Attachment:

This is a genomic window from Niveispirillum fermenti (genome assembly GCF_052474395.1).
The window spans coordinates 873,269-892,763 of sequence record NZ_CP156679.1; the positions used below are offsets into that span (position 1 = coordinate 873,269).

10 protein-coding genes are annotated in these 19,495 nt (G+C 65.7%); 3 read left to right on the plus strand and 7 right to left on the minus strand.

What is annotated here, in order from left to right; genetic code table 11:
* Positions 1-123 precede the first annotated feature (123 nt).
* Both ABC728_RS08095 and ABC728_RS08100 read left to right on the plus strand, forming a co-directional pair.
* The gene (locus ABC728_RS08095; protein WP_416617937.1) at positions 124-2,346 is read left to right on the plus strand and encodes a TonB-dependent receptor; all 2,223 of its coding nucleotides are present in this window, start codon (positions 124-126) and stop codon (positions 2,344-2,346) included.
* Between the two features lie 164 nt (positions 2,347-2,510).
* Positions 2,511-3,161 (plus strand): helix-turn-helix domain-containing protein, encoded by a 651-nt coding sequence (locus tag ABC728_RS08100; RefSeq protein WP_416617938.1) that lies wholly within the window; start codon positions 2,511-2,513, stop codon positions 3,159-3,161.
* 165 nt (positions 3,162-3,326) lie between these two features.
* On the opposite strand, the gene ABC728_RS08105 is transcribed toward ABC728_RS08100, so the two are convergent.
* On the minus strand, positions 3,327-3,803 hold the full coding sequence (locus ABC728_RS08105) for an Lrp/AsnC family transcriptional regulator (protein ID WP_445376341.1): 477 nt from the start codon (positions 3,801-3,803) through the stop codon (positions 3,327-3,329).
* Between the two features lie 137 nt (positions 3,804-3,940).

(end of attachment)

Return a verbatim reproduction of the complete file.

This is a genomic window from Niveispirillum fermenti (genome assembly GCF_052474395.1).
The window spans coordinates 873,269-892,763 of sequence record NZ_CP156679.1; the positions used below are offsets into that span (position 1 = coordinate 873,269).

10 protein-coding genes are annotated in these 19,495 nt (G+C 65.7%); 3 read left to right on the plus strand and 7 right to left on the minus strand.

What is annotated here, in order from left to right; genetic code table 11:
* Positions 1-123 precede the first annotated feature (123 nt).
* Both ABC728_RS08095 and ABC728_RS08100 read left to right on the plus strand, forming a co-directional pair.
* The gene (locus ABC728_RS08095; protein WP_416617937.1) at positions 124-2,346 is read left to right on the plus strand and encodes a TonB-dependent receptor; all 2,223 of its coding nucleotides are present in this window, start codon (positions 124-126) and stop codon (positions 2,344-2,346) included.
* Between the two features lie 164 nt (positions 2,347-2,510).
* Positions 2,511-3,161 (plus strand): helix-turn-helix domain-containing protein, encoded by a 651-nt coding sequence (locus tag ABC728_RS08100; RefSeq protein WP_416617938.1) that lies wholly within the window; start codon positions 2,511-2,513, stop codon positions 3,159-3,161.
* 165 nt (positions 3,162-3,326) lie between these two features.
* On the opposite strand, the gene ABC728_RS08105 is transcribed toward ABC728_RS08100, so the two are convergent.
* On the minus strand, positions 3,327-3,803 hold the full coding sequence (locus ABC728_RS08105) for an Lrp/AsnC family transcriptional regulator (protein ID WP_445376341.1): 477 nt from the start codon (positions 3,801-3,803) through the stop codon (positions 3,327-3,329).
* Between the two features lie 137 nt (positions 3,804-3,940).